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Monday, 14 November 2011

Tight Spaces (Thomas Annan: The Old Closes and Streets of Glasgow)

Close No 28 Saltmarket, 1868

Plate 15: Close, No. 28 Saltmarket: photo by Thomas Annan, 1868, from The Old Closes and Streets of Glasgow, 1871 (British Library)

I have seen human degradation in some of its worst phases, both in England and abroad, but I can advisedly say, that I did not believe, until I visited the wynds of Glasgow, that so large an amount of filth, crime, misery, and disease existed in one spot in any civilised country. The wynds consist of long lanes, so narrow that a cart could with difficulty pass along them; out of these open the 'closes', which are courts about fifteen or twenty feet square, round which the houses, mostly three or four storeys high, are built; the centre of the court is the dunghill, which probably is the most lucrative part of the estate to the laird in most instances, and which it would consequently be esteemed an invasion of the rights of property to remove. In the lower lodging houses, ten, twelve, or sometimes twenty persons, of both sexes and all ages, sleep promiscuously on the floor in different degrees of nakedness. These places are generally, as regards dirt, damp, and decay, such as no person of common humanity would stable his horse in.

Friedrich Engels: from Conditions of the Working Class in England, 1844-1845

Plate 18 of Closes and Streets: Bystanders observe Annan at work

Plate 18: Close, No. 29 Gallowgate. Bystanders observe Annan as he captures a shadowed alley: photo by Thomas Annan, 1868, from The Old Closes and Streets of Glasgow, 1871 (Glasgow University Library)

File:Slum in Glasgow, 1871.jpg

Plate 10: Close, No. 101 High Street. Damp trousers hang motionless while dry clothes are moved by a breeze during an exposure
photo by Thomas Annan, 1868, from The Old Closes and Streets of Glasgow, 1871 (Glasgow University Library)

Image of plate 8 of Closes and Streets: Shows struts being used to support an unsafe building

Plate 8: Close, No. 83 High Street. A tenement is supported by struts from a house built in a back court: photo by Thomas Annan, 1868, from The Old Closes and Streets of Glasgow, 1871 (Glasgow University Library)

Image of plate 7 of Closes and Streets: Shows washing hanging above a back court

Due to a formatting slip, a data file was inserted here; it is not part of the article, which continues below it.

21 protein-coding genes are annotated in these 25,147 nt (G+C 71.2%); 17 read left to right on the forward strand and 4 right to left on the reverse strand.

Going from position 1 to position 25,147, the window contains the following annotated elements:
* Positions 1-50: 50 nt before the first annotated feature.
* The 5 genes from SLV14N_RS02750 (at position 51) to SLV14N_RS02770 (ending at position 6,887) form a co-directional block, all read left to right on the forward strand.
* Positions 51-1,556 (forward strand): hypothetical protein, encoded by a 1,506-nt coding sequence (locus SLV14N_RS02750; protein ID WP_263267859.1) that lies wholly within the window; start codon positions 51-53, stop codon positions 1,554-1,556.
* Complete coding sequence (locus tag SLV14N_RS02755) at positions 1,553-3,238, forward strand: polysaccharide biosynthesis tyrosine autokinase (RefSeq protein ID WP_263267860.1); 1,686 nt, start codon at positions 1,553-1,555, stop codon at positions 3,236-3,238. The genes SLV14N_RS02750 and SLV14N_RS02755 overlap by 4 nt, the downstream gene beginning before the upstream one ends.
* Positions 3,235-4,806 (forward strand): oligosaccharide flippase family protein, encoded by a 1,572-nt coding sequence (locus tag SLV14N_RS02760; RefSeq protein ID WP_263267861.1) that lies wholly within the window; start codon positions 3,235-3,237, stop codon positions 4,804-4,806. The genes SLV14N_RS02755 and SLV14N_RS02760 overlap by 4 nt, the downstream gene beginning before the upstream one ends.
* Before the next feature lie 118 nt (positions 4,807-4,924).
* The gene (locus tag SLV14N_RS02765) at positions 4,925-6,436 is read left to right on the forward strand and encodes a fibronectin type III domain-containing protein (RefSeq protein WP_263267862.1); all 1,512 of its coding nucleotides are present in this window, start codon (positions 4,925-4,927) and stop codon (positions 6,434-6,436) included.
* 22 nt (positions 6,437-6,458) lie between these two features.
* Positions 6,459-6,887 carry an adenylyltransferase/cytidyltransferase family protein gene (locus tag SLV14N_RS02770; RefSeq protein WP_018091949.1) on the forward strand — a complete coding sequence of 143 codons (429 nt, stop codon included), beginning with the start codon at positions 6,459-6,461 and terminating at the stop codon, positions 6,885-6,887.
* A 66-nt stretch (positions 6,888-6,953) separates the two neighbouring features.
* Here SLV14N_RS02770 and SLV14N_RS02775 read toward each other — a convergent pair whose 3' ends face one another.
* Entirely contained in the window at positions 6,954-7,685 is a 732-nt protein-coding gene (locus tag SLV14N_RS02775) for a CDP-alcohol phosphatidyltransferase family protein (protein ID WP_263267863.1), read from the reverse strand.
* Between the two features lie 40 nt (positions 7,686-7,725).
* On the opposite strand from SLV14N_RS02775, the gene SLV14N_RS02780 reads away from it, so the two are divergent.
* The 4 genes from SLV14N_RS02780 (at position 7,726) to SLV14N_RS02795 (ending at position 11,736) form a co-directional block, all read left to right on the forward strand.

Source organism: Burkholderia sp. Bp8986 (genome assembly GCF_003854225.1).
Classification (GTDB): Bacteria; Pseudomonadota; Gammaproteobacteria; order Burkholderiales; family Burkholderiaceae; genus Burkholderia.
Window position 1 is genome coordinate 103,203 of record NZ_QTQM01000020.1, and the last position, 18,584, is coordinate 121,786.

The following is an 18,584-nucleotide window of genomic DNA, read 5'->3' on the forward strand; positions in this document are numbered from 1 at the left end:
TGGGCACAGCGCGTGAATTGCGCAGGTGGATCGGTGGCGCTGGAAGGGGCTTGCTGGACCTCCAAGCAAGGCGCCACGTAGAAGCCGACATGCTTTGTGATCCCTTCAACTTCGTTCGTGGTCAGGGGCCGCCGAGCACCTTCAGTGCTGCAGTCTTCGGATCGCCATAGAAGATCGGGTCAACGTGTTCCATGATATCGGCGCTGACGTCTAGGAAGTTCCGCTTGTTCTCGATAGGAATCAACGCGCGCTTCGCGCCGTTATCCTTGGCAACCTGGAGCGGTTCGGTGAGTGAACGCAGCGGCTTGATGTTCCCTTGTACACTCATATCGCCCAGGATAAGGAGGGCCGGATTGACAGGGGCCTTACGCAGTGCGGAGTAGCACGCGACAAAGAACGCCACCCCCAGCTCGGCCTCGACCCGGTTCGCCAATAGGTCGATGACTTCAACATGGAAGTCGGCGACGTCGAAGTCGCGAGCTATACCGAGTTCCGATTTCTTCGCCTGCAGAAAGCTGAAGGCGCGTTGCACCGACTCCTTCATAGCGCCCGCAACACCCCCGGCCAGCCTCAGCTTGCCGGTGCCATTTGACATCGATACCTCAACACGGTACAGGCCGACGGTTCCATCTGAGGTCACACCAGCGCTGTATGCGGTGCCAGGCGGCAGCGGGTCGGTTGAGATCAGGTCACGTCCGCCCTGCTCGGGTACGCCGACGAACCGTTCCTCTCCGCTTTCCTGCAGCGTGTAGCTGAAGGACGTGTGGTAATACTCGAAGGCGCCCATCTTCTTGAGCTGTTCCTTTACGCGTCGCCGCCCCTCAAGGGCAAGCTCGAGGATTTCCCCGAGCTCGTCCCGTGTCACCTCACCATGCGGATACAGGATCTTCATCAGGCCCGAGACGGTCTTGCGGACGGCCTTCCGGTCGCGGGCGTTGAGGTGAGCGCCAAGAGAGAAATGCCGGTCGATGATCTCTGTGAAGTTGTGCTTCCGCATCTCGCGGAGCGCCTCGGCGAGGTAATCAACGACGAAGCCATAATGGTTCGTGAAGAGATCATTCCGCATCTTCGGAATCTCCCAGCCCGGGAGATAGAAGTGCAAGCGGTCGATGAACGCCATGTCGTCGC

Plate 7: Close, No. 75 High Street. Washing was hung to dry in back courts which also contained gutters for sewage: photo by Thomas Annan, 1868, from The Old Closes and Streets of Glasgow, 1871 (Glasgow University Library)


Ed Baker said...

not too much different than 1950's Baltimore, or NYC or ChiTown or Pittsburg or Detroit or LA ...

only difference from then to now:

our raw sewage is hidden underground

same clouds of pollution/waste in the air for us to suck-up & feed to the Infection ....

let us now ALL as a "one voice fits all" prEy on "God"

( Hell... if I keep this attitude up NoBoddhi will buy Stone Girl much less She Intrudes ....

might as well "eat worms"

TC said...

Ed, worms are nutritious.

As to the "not much different," sorry to beg to differ on the history here. Puh-leeze don't tell me they dumped sewage out the windows in even the most squalid of American big towns. And by the way, the Glasgow weather has to beat all the dumps on your list for sheer nonstop wretchedness. That can't have helped the picture much. Engels, after all, had seen a few serious slums -- Manchester & c. But this was the worst.

In 1866 the Glasgow city officials decided to tear down those horrific labyrinthine alleys, wynds and closes. Thomas Annan was appointed to make a record of the place, before it disappeared forever from the earth.

Meanwhile, on that other, frankly, entirely and totally boring and cheerless subject, careering (even worse than the Glasgow slums, on the scale of indignity and humiliation), don't worry, nobody will ever buy your book unless the Powers That Be advise it.

Just got in my inbox an Amy King book promo from SPD, the distribution place. They pick who they want to back. And that's who will sell. Big leagues, little leagues, no difference.

But the outside-looking-in position at least has a certain independence going for it. Just carry a hanky so as to wipe the nose-smudges off the candy shop window when you're done ogling.

aditya said...

After the recent spate of posts on your blog Beyond the Pale, each as insightfulas ever, and the newfound moderation, this post arrives as a consummation of virtually everything.

'Capital is accumulated labour.'

Such a large number of 'anti-communist' books have been written, published and consumed all over the world.

If every one of these laborers could write a book there would be an uncountable number
floating in the free-markets
but a farmer, a labor-worker can not write a book for .. he is producing food, clothes and homes for us.

A million migrant laborers from Bihar and Uttar Pradesh live in New Delhi. Families living in 10 by 10 rooms. And on your way to the bazaar, once in a while, a child runs after you requesting .. to get a candy on your way back.

a poem

TC said...

I thank the gods for your crazy wisdom and beautiful sense of timing, at all times, Aditya.

Sweet poem, and apt. The gods recommend that everyone click on it.

In the world impoverishment sweepstakes, there are always so many candidates... for oblivion.

aditya said...

That is very sweet of you Tom. BTP is certainly one of the few good things which cannot be taken down by the gods. No matter what.